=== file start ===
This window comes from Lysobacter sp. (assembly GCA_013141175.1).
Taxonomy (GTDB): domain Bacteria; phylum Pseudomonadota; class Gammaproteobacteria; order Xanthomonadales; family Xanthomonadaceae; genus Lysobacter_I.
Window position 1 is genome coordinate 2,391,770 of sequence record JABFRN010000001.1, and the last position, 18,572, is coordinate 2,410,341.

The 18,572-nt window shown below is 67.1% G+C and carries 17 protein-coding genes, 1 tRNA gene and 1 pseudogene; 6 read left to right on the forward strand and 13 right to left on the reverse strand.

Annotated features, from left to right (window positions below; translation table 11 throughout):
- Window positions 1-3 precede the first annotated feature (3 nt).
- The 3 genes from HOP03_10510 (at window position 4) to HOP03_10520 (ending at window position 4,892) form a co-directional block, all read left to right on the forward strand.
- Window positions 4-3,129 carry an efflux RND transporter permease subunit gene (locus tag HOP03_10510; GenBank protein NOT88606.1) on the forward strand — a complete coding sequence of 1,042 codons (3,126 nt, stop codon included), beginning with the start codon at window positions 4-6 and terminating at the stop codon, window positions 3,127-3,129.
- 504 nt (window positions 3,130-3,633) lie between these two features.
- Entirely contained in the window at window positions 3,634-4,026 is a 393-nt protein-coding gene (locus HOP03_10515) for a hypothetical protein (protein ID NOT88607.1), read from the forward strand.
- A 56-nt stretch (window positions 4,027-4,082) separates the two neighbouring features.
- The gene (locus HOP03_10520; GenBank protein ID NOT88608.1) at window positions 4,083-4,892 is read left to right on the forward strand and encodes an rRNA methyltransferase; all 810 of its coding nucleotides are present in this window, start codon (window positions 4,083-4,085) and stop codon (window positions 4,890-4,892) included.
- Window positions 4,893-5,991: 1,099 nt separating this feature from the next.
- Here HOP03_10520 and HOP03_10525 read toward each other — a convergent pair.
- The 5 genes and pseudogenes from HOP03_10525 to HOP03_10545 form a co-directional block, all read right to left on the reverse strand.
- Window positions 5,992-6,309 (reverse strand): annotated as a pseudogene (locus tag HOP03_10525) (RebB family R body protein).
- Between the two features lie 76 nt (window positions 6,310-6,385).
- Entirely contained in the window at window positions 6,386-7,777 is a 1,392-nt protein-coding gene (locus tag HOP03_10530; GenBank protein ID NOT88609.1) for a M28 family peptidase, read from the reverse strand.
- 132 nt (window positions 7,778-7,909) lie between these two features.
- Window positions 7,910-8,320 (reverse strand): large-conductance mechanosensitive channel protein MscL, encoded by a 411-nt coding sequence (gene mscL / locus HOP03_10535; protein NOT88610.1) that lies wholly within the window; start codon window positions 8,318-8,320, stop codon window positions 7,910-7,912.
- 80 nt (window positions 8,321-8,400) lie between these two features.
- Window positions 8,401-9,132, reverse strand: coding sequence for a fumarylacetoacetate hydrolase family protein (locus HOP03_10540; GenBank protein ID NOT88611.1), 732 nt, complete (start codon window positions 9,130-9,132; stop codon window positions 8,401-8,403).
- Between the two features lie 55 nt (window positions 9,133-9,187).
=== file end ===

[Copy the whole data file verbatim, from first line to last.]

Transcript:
This window comes from Lysobacter sp. (assembly GCA_013141175.1).
Taxonomy (GTDB): domain Bacteria; phylum Pseudomonadota; class Gammaproteobacteria; order Xanthomonadales; family Xanthomonadaceae; genus Lysobacter_I.
Window position 1 is genome coordinate 2,391,770 of sequence record JABFRN010000001.1, and the last position, 18,572, is coordinate 2,410,341.

The 18,572-nt window shown below is 67.1% G+C and carries 17 protein-coding genes, 1 tRNA gene and 1 pseudogene; 6 read left to right on the forward strand and 13 right to left on the reverse strand.

Annotated features, from left to right (window positions below; translation table 11 throughout):
- Window positions 1-3 precede the first annotated feature (3 nt).
- The 3 genes from HOP03_10510 (at window position 4) to HOP03_10520 (ending at window position 4,892) form a co-directional block, all read left to right on the forward strand.
- Window positions 4-3,129 carry an efflux RND transporter permease subunit gene (locus tag HOP03_10510; GenBank protein NOT88606.1) on the forward strand — a complete coding sequence of 1,042 codons (3,126 nt, stop codon included), beginning with the start codon at window positions 4-6 and terminating at the stop codon, window positions 3,127-3,129.
- 504 nt (window positions 3,130-3,633) lie between these two features.
- Entirely contained in the window at window positions 3,634-4,026 is a 393-nt protein-coding gene (locus HOP03_10515) for a hypothetical protein (protein ID NOT88607.1), read from the forward strand.
- A 56-nt stretch (window positions 4,027-4,082) separates the two neighbouring features.
- The gene (locus HOP03_10520; GenBank protein ID NOT88608.1) at window positions 4,083-4,892 is read left to right on the forward strand and encodes an rRNA methyltransferase; all 810 of its coding nucleotides are present in this window, start codon (window positions 4,083-4,085) and stop codon (window positions 4,890-4,892) included.
- Window positions 4,893-5,991: 1,099 nt separating this feature from the next.
- Here HOP03_10520 and HOP03_10525 read toward each other — a convergent pair.
- The 5 genes and pseudogenes from HOP03_10525 to HOP03_10545 form a co-directional block, all read right to left on the reverse strand.
- Window positions 5,992-6,309 (reverse strand): annotated as a pseudogene (locus tag HOP03_10525) (RebB family R body protein).
- Between the two features lie 76 nt (window positions 6,310-6,385).
- Entirely contained in the window at window positions 6,386-7,777 is a 1,392-nt protein-coding gene (locus tag HOP03_10530; GenBank protein ID NOT88609.1) for a M28 family peptidase, read from the reverse strand.
- 132 nt (window positions 7,778-7,909) lie between these two features.
- Window positions 7,910-8,320 (reverse strand): large-conductance mechanosensitive channel protein MscL, encoded by a 411-nt coding sequence (gene mscL / locus HOP03_10535; protein NOT88610.1) that lies wholly within the window; start codon window positions 8,318-8,320, stop codon window positions 7,910-7,912.
- 80 nt (window positions 8,321-8,400) lie between these two features.
- Window positions 8,401-9,132, reverse strand: coding sequence for a fumarylacetoacetate hydrolase family protein (locus HOP03_10540; GenBank protein ID NOT88611.1), 732 nt, complete (start codon window positions 9,130-9,132; stop codon window positions 8,401-8,403).
- Between the two features lie 55 nt (window positions 9,133-9,187).